Thursday, August 27, 2009

Engagment is not enough

School is starting, in most places either last week or this wee. Like any other sort of new year, it's a time for resolutions, for setting new expectations and resolving to do the right thing.

The president spoke to the nation's children, or tried to, with this in mind. Time to think about hard work, finding your strengths and persevering through the challenges, he said.

Children are not the only ones who begin a new year around labor day. Parents, too, begin a new cycle. They see their children off to school, to a new grade, and know that themselves are beginning a new year. For many of them -- perhaps most and eventually we hope for all of them -- one of their own issues each year is figuring out how to support their children's learning. Buying school supplies is easy. What about the rest?

Obviously, parents can help their children with their homework. They can set aside a quiet place and time for them to study. Is there more?

Well, traditionally, parents would ask their children "How was school, today?" Maybe they'd ask "What did you learn in school today?" Trite questions, to be sure, but powerful nonetheless. How better to signal to their children that they care about education and are invested in their learning than this sort of thing?

Of course, those questions get old. Kids hear them too often, and they don't feel genuine. Parents feel silly asking the same question every day. And engagement in this sort of important conversation fades.

With all of this in mind, Will Richardson has written about the kinds of questions he hopes to ask his children this year, and offer 13 examples. His readers have offered dozens more in the comments. Together, they make an interesting collection.

But I'm not satisfied.

In fact, I am troubled.

I don't have a problem with any of the questions, I don't think. But taken in their totality they seem a bit thoughtful and random. Yes, they are good questions, but so what? What is goal of these questions? What are they meant to accomplish?

You see, I think that one of the great problems with American schooling is the muddle. We do many things, with not real focus on plan on the deeply meaningful long term goals. We do little things to satisfy everyone, but never really focus on what we want to accomplish. Taking a bunch of ideas and throwing them together does not necessarily make for a great combination. Too many cooks can spoil the soup, right?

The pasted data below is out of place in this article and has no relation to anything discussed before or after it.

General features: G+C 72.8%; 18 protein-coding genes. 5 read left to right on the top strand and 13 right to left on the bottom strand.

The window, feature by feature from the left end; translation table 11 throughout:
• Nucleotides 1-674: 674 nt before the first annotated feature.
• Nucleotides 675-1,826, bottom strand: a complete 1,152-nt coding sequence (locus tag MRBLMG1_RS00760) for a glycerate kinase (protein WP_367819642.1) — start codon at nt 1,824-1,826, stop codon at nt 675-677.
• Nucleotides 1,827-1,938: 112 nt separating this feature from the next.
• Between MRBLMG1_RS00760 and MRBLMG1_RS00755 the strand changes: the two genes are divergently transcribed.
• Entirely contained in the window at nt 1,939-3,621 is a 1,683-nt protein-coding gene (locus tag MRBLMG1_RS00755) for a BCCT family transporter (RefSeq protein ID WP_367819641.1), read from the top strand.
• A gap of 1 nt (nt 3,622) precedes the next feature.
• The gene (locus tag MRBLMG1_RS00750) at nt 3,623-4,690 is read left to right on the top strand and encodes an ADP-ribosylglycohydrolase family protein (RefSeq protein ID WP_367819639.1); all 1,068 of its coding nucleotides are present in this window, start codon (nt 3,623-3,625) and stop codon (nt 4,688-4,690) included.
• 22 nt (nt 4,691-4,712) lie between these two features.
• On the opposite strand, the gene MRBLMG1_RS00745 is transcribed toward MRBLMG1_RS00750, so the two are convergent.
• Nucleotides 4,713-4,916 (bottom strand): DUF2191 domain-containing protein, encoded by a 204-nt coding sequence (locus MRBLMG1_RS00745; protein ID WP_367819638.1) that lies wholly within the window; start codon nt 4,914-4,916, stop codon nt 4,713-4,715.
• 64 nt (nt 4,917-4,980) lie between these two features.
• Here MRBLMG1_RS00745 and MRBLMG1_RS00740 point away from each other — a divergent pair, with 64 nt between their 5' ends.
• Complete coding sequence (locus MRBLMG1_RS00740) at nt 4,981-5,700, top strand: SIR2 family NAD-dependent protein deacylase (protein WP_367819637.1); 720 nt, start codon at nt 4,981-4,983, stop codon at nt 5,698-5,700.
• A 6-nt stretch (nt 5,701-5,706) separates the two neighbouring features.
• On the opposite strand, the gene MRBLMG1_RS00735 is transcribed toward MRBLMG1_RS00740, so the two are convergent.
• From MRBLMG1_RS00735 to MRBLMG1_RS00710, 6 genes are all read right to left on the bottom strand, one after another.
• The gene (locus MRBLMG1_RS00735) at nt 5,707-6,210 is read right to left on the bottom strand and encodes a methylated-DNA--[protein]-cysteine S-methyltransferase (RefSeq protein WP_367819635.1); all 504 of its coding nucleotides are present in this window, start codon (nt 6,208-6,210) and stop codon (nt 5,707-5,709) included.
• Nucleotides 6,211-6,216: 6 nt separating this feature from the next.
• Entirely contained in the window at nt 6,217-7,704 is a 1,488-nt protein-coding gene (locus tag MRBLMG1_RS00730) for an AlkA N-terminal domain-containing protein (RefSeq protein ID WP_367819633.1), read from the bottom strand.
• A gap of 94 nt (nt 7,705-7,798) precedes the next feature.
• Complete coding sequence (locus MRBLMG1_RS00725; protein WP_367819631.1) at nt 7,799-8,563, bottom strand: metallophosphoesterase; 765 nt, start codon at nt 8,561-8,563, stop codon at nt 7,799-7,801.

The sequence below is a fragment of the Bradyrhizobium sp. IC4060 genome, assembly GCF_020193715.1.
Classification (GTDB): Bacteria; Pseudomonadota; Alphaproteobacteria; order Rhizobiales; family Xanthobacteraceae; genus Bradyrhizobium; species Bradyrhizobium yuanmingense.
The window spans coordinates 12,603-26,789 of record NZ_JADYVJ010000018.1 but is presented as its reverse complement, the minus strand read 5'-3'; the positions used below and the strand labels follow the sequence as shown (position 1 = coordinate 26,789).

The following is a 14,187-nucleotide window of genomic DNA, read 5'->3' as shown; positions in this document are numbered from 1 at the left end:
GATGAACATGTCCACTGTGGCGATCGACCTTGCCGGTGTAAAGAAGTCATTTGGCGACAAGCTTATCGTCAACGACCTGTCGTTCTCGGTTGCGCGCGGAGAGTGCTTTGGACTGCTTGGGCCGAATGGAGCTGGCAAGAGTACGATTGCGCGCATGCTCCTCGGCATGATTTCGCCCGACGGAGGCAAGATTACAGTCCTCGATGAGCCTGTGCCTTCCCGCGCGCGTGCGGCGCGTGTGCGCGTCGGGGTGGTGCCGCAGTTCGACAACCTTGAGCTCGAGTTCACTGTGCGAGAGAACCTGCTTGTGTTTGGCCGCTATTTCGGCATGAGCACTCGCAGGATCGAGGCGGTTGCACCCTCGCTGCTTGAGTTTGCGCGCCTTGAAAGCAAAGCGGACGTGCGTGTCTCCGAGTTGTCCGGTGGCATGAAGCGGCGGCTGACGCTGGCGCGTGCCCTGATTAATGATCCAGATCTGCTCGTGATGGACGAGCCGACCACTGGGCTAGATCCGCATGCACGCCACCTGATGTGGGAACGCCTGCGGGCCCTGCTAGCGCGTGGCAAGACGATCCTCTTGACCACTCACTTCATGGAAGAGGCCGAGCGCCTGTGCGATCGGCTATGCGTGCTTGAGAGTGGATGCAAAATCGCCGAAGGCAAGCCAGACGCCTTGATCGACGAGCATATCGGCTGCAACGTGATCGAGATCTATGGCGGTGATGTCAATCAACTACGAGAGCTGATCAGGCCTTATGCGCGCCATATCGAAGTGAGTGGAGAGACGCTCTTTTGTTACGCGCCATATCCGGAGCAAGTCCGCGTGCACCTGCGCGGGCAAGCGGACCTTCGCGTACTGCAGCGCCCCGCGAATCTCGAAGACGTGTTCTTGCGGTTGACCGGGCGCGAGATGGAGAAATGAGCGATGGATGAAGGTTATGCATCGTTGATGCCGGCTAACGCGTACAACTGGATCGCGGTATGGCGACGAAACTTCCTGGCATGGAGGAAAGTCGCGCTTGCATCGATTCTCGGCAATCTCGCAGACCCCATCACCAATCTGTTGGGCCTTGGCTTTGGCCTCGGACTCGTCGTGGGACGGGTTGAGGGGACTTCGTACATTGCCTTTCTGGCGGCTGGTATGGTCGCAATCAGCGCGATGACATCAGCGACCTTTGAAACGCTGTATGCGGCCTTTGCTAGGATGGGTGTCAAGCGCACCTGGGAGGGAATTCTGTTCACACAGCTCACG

I think that we see this in technology. Most tech companies design products with lots of features, to meet the needs of a broad swath of the potential market. More features, they seem to believe, leads to broader appeal. But like the big swiss army knife, american schools has gotten unwieldy and hard to use.

Apple has taken a different approach with its products. They often have fewer features, but a much greater sense of cohesiveness and purpose. More integrated, and even thoughtful. Never the only way to do a great product, but almost always a great product.

So, I am not saying that any of Will's questions are poor, or even any from his commenters. But I really do not know what they are seeking to accomplish. These questions have different goals and assumptions behind them. And my real issue with his post and the comments is that they are mindless of these issues, of the goals and assumptions that their questions represent.

What Did You Create Today?

What did you learn about fairness today?

What will you now do tomorrow because of what you did today?

What was the coolest/most interesting question someone else asked today?

These are great questions, as are the others in will's post and the comments. (Really, they are good questions. Go and read them.) I am not challenging that. But they have different goals. When it comes to education, we really do need to be mindful of goals, and make sure that what we do meets the goals we have in mind.

So, if parents goals are merely to have engaging conversations with their children about their school days, any of these questions might do. Switching among them might work, too. Yes, that is a worthy goal. But if parents want to reinforce some aspect of learning or schooling, encourage particular kinds of behaviors or habit of mind, selection from among these questions requires them to be more thoughtful.

And the exercise of uncovering the assumptions and goals of these questions would be a good way for any parent or PTA to get a hold on some of the hardest and most important questions in education.

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